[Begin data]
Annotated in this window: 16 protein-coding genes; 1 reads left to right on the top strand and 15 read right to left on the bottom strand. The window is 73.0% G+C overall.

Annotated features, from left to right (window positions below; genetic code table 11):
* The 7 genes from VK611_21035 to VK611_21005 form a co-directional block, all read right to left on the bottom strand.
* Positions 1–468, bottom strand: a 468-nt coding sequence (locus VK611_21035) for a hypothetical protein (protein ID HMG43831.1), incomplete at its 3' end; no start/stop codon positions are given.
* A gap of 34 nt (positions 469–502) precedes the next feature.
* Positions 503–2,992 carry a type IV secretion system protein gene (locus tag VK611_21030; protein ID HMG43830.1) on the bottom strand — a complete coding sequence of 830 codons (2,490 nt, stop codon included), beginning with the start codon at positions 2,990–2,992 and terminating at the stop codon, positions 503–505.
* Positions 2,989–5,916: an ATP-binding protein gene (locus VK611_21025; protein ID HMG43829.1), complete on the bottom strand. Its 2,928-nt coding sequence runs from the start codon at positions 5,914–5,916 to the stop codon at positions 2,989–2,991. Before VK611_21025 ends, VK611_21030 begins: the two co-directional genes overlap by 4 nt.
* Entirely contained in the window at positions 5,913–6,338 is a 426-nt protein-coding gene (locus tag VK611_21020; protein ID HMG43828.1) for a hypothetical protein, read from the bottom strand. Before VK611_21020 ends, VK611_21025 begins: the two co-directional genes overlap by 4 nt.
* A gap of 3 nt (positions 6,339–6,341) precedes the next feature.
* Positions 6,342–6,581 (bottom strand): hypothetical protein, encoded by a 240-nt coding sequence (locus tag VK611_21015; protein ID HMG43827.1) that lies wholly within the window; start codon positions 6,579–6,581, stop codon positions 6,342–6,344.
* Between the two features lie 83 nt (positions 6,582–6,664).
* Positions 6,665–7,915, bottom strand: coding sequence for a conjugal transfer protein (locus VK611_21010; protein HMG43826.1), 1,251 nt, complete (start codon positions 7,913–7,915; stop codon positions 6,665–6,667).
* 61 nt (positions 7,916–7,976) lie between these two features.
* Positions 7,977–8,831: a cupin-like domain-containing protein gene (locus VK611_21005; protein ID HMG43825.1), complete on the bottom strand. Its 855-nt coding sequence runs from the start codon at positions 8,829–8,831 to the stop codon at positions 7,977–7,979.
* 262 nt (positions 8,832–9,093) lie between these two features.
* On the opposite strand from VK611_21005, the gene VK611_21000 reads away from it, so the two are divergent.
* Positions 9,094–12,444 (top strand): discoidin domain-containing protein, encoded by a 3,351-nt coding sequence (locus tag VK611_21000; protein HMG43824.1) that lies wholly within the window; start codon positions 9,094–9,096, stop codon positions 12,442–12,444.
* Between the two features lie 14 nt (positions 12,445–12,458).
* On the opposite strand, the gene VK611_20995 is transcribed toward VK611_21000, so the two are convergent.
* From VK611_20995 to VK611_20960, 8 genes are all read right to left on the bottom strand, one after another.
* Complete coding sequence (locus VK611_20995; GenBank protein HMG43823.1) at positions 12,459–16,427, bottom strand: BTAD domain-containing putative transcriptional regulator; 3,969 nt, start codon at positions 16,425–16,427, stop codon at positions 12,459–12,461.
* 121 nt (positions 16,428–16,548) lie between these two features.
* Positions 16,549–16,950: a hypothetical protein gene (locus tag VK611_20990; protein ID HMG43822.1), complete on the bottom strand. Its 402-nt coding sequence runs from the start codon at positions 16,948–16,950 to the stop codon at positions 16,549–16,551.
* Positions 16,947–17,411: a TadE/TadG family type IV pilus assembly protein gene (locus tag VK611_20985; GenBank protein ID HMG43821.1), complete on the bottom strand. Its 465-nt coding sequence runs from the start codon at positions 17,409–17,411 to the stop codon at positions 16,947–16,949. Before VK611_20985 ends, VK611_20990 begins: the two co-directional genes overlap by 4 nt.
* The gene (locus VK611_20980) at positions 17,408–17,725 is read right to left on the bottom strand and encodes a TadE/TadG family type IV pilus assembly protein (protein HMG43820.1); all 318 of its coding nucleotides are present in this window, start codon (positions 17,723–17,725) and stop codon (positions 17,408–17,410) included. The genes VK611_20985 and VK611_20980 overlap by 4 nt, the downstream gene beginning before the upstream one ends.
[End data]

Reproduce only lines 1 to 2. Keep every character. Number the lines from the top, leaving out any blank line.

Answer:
Annotated in this window: 16 protein-coding genes; 1 reads left to right on the top strand and 15 read right to left on the bottom strand. The window is 73.0% G+C overall.

Annotated features, from left to right (window positions below; genetic code table 11):